No, it’s not vodka. We usually don’t make toddies. There are not cures for most respiratory infections, so we treat the symptoms and outlast them. This was an interesting article from the Wallstreet Journal. I think that most physicians shy away from OTC remedies that have multiple components because of the potential for multiple side effects favoring medications that have one or two ingredients like a guaifenesin/pseudoephedrine combination. Also, this article doesn’t mention zinc which has been shown to shorten the duration of some respiratory infections. There is not much of a downside except for some stomach upset and a metallic taste in the mouth. Even if you have had Covid 19 and are convinced that this is not what you have, do a home test. The symptoms that you experience with one infection are not always identical to subsequent infections. Loss of smell and taste are not reliable indicators occurring in a minority of patients with newer variants.
Here’s How Doctors Treat Their Own Colds and Flus
With the country facing a barrage of illnesses, we asked ear, nose and throat specialists and family doctors which remedies they swear by
GABRIEL ZIMMER/THE WALL STREET JOURNAL, ISTOCK(6)
Squirt bottles filled with saline solution, elderberry tablets and cans of chicken soup: These are just a few of the weapons doctors deploy when they personally get struck down by a winter virus.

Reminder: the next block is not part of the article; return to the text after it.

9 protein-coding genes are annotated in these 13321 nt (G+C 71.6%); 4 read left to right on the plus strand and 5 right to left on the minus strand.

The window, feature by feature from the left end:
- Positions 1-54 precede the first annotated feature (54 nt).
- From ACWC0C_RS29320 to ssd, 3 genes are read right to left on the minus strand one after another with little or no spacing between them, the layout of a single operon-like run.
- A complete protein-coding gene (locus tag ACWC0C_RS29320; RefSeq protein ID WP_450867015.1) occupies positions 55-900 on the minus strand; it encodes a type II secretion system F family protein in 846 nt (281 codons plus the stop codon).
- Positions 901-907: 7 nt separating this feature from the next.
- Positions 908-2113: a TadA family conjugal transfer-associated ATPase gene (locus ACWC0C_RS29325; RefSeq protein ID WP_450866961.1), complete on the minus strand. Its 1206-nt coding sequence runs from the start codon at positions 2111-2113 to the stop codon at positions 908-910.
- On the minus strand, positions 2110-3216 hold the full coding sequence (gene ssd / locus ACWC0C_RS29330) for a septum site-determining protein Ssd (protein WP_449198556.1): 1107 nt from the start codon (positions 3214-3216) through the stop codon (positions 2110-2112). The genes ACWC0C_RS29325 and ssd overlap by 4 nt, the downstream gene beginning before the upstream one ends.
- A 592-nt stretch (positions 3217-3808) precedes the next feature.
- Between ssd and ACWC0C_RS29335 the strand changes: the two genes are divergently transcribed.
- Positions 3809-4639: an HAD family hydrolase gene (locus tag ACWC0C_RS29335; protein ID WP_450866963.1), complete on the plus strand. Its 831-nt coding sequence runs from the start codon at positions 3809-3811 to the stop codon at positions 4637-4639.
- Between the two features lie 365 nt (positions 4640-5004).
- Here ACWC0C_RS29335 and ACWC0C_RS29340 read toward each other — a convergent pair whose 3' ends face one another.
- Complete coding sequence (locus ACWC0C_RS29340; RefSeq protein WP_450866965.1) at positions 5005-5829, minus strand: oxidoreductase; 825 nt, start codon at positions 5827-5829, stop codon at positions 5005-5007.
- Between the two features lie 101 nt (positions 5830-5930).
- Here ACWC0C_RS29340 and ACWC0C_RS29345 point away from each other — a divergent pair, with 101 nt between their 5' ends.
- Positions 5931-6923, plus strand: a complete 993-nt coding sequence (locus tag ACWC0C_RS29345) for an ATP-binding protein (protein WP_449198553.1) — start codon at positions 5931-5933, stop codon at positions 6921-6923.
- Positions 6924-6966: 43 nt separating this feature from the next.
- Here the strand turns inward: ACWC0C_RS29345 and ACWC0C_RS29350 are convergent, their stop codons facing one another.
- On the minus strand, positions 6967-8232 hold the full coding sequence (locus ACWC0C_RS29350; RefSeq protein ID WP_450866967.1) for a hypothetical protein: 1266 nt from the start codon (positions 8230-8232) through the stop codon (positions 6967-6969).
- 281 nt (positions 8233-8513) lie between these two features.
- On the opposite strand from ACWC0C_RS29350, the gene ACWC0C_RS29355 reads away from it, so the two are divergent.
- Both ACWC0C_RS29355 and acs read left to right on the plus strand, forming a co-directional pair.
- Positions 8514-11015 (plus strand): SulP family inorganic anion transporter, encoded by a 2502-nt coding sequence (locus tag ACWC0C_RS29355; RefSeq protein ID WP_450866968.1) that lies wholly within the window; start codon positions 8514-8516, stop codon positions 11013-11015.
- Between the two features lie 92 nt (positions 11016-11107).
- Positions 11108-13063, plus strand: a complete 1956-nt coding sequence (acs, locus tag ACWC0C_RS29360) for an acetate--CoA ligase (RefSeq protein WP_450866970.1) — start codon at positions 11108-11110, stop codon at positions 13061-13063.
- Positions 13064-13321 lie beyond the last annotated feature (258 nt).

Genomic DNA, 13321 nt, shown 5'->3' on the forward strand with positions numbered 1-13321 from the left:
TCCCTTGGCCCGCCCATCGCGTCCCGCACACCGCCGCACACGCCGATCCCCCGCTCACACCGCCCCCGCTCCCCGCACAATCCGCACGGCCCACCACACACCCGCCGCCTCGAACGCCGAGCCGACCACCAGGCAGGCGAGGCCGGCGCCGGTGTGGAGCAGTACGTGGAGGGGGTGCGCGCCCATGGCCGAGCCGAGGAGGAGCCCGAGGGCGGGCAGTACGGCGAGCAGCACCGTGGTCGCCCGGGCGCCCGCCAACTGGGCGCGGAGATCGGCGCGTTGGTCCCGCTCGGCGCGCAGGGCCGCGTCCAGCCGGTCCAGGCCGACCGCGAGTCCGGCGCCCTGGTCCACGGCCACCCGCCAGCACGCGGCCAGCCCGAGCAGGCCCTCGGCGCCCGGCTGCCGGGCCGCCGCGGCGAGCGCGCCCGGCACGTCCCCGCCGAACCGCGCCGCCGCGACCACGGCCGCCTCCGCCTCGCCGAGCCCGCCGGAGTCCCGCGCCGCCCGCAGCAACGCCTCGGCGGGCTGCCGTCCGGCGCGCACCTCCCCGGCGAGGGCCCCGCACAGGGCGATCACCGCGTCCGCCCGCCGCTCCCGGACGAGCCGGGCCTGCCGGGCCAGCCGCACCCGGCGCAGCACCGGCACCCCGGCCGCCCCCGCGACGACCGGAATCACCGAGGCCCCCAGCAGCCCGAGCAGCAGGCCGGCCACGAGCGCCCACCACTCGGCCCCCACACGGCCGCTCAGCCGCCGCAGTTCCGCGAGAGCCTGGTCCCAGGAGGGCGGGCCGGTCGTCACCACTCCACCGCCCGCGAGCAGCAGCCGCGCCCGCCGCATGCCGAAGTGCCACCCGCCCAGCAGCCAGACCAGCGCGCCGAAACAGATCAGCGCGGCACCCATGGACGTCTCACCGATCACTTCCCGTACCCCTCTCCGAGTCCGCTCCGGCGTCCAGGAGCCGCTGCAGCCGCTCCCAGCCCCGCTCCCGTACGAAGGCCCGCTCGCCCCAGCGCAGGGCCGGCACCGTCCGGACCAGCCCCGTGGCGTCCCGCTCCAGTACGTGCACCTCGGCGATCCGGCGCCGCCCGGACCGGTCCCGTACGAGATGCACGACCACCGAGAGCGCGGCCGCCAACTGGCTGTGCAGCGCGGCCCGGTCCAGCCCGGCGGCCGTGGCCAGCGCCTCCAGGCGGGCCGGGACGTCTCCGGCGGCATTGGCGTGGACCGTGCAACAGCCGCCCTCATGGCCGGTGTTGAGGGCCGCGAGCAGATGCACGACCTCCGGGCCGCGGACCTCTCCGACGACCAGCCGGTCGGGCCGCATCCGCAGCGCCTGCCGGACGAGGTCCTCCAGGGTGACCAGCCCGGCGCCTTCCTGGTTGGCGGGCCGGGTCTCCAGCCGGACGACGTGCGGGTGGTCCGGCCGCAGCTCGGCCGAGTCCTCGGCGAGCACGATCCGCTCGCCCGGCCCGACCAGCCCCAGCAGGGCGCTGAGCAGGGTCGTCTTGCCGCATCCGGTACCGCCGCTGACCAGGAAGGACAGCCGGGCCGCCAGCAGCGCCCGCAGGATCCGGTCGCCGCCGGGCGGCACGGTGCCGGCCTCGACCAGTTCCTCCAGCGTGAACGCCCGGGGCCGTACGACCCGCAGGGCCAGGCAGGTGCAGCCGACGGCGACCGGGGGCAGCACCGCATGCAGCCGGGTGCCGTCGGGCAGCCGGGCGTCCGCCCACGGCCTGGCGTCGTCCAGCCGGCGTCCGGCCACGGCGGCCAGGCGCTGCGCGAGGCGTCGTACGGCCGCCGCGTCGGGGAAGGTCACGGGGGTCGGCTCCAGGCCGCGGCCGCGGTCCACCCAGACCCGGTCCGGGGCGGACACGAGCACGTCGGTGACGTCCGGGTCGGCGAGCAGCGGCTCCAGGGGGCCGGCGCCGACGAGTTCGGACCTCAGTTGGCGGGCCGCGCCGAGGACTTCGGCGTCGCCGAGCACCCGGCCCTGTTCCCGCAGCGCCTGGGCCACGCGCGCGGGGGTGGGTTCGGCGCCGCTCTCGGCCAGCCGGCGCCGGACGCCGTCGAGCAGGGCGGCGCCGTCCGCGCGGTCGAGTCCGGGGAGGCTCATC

Americans are being hit with a barrage of seasonal illnesses right now including flu, RSV and Covid-19. So, we asked ear, nose and throat specialists, pediatricians and family doctors about the medicines they take and remedies they swear by when sick.
All the doctors said that rest and fluids are key. And everyone said it’s important to be up-to-date on flu shots and Covid vaccinations, including boosters. They had more surprising advice too, such as which over-the-counter medications are worth taking, when to stock up on supplies, and how to avoid a potential risk of nasal irrigation.
Marc G. Dubin, an ear, nose and throat doctor (or otolaryngologist) in Towson, Md., usually catches a respiratory bug once or twice a year. “We’re sort of in everyone’s faces being sneezed on and coughed on all day,” he says.